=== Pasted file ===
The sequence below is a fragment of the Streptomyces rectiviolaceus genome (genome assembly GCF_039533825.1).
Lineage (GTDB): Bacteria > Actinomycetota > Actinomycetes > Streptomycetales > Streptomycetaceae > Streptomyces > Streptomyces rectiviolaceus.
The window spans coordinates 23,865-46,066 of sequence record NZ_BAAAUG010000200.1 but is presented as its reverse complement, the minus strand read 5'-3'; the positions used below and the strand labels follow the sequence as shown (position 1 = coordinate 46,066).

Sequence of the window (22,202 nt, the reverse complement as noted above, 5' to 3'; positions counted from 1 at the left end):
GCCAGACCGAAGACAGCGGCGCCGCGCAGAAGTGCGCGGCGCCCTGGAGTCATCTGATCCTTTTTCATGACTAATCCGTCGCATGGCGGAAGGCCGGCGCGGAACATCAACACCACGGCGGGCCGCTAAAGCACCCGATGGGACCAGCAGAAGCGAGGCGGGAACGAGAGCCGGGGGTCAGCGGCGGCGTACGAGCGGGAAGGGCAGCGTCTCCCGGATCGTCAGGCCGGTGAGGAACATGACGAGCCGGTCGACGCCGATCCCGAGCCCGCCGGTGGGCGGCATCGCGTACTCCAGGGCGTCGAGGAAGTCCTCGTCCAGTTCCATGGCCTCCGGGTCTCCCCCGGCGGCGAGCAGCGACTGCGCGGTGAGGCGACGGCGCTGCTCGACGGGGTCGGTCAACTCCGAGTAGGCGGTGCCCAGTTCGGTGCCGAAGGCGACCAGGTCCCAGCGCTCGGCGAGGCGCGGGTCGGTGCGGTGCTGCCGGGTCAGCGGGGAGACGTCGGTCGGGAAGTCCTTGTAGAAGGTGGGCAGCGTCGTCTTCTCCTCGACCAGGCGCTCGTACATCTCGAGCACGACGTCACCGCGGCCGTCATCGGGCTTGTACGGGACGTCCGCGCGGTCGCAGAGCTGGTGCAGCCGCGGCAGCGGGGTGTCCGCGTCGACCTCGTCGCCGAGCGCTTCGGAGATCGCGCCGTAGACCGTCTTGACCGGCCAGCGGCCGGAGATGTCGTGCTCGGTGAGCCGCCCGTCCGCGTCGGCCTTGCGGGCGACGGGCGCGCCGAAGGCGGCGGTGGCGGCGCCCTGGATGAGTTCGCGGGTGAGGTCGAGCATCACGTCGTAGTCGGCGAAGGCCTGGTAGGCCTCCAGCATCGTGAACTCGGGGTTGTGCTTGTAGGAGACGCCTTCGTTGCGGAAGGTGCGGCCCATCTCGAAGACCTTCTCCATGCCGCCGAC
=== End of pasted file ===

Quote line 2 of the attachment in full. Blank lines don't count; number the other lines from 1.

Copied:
Lineage (GTDB): Bacteria > Actinomycetota > Actinomycetes > Streptomycetales > Streptomycetaceae > Streptomyces > Streptomyces rectiviolaceus.